By the simple act of putting a delightfully ephemeral pop band on stage for fifteen minutes, playing two of the most intravenously thrilling pop singles of the year, we managed to create the End Of The World. We managed to turn an audience of the We-just-wanna-be-individual in-breds into an Orwellian three-minute-hate. We transmuted Fool’s gold into lead. We turned people into what they hated most. Notably, the crowd was considerably bigger than Pulp headlining the previous night. I always wanted to know what Nuremberg was like. Now I know.

We offered the Indie-nation and rock-zombies a noose. They stuck their heads in it. When they’re strangled to death, feet kicking desperately in the air, it’s entirely their own fault.

You screamed at Daphne & Celeste, and you’re the enemy. I hate you and hope you choke on your own vomit.

I personally arranged the Daphne & Celeste For Reading petition. I am Spartacus.

No! I am Spartacus.

Slipknot are Slipknot are Slipknot are crass rock played by a bunch of 42-year-old record company executives who wanted to see if their post-pub plan for a surreal bastardisation of a genre would be able to sliver its way into the public consciousness. They called it nu-metal. It was dreadful. Then they got up from behind their desks and hid behind their masks for an hour. They made us laugh. They won.

It must be stressed that they do not sound like Kenickie.

And by the same token, neither do Angelica. They're entirely rooted into the Indie-rock ethos which the Sunderland Ronettes so deliberately kicked against. No bad thing. Angelica today are bright enough to slice holes through the smog of critical comment. Yes, Angelica occasionally stray towards feminity as intrinsic martyrdom rather than emancipation – a theme picked up on the new delectable songs unleashed today – but they still inject acetylecholine into the nerve endings, making pulses kick at their presence. For the quieter of heart, gig of the day.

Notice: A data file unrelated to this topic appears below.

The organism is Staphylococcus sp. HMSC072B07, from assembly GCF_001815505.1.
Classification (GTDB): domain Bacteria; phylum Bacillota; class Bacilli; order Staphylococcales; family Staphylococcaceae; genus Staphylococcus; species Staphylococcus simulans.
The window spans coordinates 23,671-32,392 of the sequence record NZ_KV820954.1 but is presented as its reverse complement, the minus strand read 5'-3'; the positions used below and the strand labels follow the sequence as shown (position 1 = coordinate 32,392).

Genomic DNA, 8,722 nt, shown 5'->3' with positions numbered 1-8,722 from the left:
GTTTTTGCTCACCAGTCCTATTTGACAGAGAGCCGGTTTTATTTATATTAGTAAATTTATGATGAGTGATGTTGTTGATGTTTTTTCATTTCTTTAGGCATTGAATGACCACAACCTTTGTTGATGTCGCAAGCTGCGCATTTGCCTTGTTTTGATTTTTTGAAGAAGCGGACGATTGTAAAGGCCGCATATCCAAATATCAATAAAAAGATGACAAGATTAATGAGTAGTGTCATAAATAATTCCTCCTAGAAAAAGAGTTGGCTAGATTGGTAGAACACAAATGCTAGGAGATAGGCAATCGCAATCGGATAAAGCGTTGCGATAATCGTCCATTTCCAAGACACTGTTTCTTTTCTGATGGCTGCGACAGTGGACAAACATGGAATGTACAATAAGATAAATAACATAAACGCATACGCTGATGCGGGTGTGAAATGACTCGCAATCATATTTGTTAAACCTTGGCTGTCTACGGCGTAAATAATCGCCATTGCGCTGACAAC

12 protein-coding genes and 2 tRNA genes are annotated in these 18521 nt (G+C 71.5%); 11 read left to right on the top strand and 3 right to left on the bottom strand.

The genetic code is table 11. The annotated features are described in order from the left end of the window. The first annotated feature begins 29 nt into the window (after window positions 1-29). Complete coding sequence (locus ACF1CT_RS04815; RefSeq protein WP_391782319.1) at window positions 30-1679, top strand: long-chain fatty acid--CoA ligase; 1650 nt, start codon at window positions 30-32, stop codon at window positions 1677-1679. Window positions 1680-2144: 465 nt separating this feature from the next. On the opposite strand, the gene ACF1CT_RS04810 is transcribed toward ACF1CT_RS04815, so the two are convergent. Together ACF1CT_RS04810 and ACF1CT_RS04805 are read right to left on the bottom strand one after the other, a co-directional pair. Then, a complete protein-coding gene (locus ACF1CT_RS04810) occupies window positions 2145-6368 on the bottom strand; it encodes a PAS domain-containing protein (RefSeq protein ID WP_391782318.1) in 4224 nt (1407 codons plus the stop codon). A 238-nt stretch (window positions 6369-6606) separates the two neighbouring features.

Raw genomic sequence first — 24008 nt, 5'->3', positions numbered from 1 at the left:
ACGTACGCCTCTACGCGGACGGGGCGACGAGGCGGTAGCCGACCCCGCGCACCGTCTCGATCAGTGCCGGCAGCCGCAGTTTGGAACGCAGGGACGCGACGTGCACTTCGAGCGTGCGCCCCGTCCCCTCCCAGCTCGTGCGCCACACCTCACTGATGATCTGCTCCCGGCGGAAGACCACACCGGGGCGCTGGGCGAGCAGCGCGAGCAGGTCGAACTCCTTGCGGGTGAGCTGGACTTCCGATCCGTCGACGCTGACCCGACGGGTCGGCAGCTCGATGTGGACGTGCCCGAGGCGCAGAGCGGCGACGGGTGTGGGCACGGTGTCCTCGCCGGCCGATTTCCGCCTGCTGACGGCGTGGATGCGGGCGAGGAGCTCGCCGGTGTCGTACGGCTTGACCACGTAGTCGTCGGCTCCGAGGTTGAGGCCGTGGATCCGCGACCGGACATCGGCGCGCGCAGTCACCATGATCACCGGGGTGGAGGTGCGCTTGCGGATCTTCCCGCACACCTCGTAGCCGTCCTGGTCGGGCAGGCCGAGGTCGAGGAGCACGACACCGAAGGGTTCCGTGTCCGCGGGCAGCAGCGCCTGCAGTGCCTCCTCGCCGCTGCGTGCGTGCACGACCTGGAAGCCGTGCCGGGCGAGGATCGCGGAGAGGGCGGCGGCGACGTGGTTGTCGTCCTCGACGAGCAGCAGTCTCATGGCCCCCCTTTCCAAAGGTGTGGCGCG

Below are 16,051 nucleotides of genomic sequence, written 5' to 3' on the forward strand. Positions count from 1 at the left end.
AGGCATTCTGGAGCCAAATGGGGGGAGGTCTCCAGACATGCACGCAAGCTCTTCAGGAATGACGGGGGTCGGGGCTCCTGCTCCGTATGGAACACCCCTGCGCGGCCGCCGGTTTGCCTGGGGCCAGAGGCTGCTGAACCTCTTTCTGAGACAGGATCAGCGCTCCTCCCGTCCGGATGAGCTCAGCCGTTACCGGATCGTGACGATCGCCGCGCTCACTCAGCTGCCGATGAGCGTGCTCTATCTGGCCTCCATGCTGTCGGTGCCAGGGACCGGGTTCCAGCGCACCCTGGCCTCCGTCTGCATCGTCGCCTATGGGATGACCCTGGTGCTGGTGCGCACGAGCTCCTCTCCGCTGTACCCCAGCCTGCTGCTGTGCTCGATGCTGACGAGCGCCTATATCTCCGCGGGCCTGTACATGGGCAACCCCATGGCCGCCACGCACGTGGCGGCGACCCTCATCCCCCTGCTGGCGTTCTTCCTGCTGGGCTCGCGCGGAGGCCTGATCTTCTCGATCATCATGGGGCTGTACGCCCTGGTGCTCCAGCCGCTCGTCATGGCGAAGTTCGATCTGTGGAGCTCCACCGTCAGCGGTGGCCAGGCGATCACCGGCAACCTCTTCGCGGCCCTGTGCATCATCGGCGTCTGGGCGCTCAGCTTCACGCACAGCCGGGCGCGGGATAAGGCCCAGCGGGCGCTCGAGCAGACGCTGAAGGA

And talking about people who don’t sound like Kenickie, here’s Lauren Laverne. And, annoyingly, she’s brilliant. I wanted to write something reiterating my opinion of her EP (short note edition: It’s shit), perhaps describing there’s no "How I Was Made", No "Weeknights" and no "That’s Why".

I can’t.

Lauren, stripped of the emasculating production of Pete Gofton (ne Johnny X) – dive into the dark heart of the soul. While eventually the lyrical bent may provoke projectile “commenting”, at the moment the sun-rapt optimism can’t help but seduce; while "Get In" was basically “I met a bloke... a now I’m shit”, Lauren’s solo material states “I was shit... and now I’ve met a bloke."

Eventually, this is sure to tire. But for now, a triumph.

Some people think Elliott Smith is a genius. But I don’t see it. Yeah, the songs are tight and tender/tough in all the right places, but it’s infinitely more reverent towards the Beatles than Oasis ever were. And in doing so, Smith does nothing but expose Guided By Voices as the shining stars they undoubtedly are.

I forgot I saw Elliot Smith.

Meanwhile on the main stage, Brian Molko is going increasingly bald.

Reviewing the Stereophonics would be like discussing the relative merits of potatoes. I think we could use our time more productively.

Night everyone. There's nothing more to see here. See you next year.


No!! I am Spartacus.


No. The TREE! is Spartacus.





Kieron Gillen's Workblog, foo'.